There is a growing body of research demonstrating that the therapeutic alliance (TA) affects outcomes among specialized forensic populations, including sexual offenders. Despite this consensus, researchers continue to question whether higher levels of psychopathic traits are conducive to the formation of a therapeutic relationship for high-risk sexual offenders. Thus, the current study adds to the literature by examining the relationship between the TA and levels of psychopathy among a sample of incarcerated sexual offenders participating in sexual offender treatment. Overall, we found no significant relationships between Psychopathy Checklist–Revised (PCL-R) scores and the Working Alliance Inventory (WAI) for either client or therapist ratings. However, when we excluded those offenders who were participating in aftercare, a significant negative relationship was found between client ratings of the Bonds subscale and PCL-R total scores. Next, after controlling for risk and group status (aftercare/non-aftercare), we found no significant differences between either client or therapist total WAI scores when compared by level of psychopathy as measured by the PCL-R (low, >20; moderate, 20-30; and high, >30). Furthermore, when Factor 1 and Factor 2 scores of the PCL-R were examined individually, neither factor significantly predicted either client or therapist total WAI score after controlling for risk and group status. Findings are discussed as they pertain to the treatment of sexual offenders with elevated levels of psychopathic traits.
Could you talk us through where the idea for the research came from?
My colleague Brandy Blasko and I have been interested in process issues in sex offender treatment for a while now. We decided to start assessing the therapeutic alliance in the treatment programs she was overseeing to determine what factors influenced the formation of the therapeutic alliance and ultimately how the therapeutic alliance would relate to treatment outcome. As many of the individuals in the sample were high risk sex offenders they were also given the PCL-R as part of their assessment battery. I also teach the treatment and rehabilitation of offenders and one of the issues that we discuss is the treatment of offenders who have elevated levels of psychopathy. The clinical lore still remains that these individuals cannot be treated and thus many are excluded from treatment programs. I discussed this issue with one of my Master’s students and she was interested in assessing how psychopathy influenced the formation of the therapeutic alliance among those who have committed sexual offenses as part of her Master’s thesis and hence the idea for the study was born.
What kinds of challenges did you face throughout the process?
We struggled as to how to define psychopathy, and the SAJRT reviewers were ultimately very helpful with this issue. In the literature various cut-offs for psychopathy are used ranging from anywhere from 20 to 30 on the 40 point scale. The offenders in our sample were not selected based upon psychopathy and thus we had a range of PCL-R scores. Additionally I believe that there is no specific cut score that makes someone psychopathic but rather that psychopathy is a continuum of traits and behaviors. Thus with the reviewers’ feedback we conducted the analyses two ways to capture this continuum but still remain true to the existing literature by conducting a separate analysis where we divided the offenders into groups based upon low (under 20) moderate (20-30) and high (greater than 30) scores on the PCL-R.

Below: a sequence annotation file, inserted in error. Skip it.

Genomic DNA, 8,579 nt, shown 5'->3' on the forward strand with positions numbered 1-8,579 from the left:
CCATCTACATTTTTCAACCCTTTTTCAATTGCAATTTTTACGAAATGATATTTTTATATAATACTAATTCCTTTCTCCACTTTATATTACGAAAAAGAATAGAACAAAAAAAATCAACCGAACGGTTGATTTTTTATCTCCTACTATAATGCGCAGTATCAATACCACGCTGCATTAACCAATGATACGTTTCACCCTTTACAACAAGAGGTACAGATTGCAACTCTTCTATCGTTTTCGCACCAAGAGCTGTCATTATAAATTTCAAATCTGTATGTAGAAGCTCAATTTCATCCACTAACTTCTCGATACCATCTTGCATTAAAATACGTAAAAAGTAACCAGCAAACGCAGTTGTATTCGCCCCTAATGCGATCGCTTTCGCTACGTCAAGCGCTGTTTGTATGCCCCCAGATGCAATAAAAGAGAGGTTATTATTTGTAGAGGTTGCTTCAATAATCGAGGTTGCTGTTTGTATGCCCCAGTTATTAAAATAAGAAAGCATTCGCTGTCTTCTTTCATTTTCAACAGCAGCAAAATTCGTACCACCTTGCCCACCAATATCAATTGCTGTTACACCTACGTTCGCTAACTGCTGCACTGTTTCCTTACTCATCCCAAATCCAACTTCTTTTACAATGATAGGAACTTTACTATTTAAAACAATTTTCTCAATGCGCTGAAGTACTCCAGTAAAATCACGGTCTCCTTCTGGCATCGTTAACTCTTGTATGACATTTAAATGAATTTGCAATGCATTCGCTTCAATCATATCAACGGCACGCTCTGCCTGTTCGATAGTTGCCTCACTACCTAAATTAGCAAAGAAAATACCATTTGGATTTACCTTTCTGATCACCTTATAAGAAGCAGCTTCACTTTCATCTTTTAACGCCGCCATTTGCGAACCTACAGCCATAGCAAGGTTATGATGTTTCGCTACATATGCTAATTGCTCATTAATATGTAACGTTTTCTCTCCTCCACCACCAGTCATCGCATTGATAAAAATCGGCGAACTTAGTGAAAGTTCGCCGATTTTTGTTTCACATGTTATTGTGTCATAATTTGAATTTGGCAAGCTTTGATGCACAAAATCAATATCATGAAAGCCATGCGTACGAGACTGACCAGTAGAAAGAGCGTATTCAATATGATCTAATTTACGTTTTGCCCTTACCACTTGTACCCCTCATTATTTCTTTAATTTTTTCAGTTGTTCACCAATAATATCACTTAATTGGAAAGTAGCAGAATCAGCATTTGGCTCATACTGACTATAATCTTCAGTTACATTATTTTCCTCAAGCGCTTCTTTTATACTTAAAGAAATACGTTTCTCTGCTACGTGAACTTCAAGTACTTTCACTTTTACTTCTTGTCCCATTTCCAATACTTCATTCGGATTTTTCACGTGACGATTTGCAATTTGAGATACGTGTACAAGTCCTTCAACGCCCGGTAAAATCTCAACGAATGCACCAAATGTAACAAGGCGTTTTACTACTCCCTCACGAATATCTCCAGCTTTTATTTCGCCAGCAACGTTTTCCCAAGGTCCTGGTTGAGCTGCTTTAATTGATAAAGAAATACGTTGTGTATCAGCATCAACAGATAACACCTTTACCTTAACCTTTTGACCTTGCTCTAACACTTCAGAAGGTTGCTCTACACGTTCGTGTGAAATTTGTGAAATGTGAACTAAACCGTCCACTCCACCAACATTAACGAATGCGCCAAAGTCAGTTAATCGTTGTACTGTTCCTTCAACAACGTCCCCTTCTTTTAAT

What kinds of things did you learn about co-authorship as a result of producing this article?
As a professor, I often work with my students to get their manuscripts published. As this is often the first time that they have ever published anything the manuscripts often require multiple drafts and lots of back and forth. Dr. Blasko as third author was instrumental in the process as it is nice to have a fresh set of eyes on the manuscript. I always find that having co-authors makes a paper stronger as you challenge one another to do better work.
What do you believe to be to be the main things that you have learned about Psychopathic Traits in treatment?
I think that our study further adds to the research suggesting that those with elevated levels of psychopathy can participate in treatment. Before conducting the study I thought psychopathy scores may be inversely correlated with the therapeutic alliance as clients with elevated levels of psychopathy are viewed to be difficult in group. However, the findings are in line with the more recent research suggesting that those with psychopathy can benefit from treatment and engage in the treatment process.
Now that you’ve published the article, what are some implications for practitioners?
I think that the findings of this study underscore the fact that those with elevated levels of psychopathy can benefit from treatment and they appear to be no less likely to form an alliance than any other client. It also suggests that elevated levels of psychopathy may not be related to disruptive behaviors in group as it would stand to reason that therapists would rate difficult clients more negatively than non disruptive clients. Therefore the take home message for therapists is that psychopathic traits may have little bearing on the treatment process.
Elizabeth Jeglic, PhD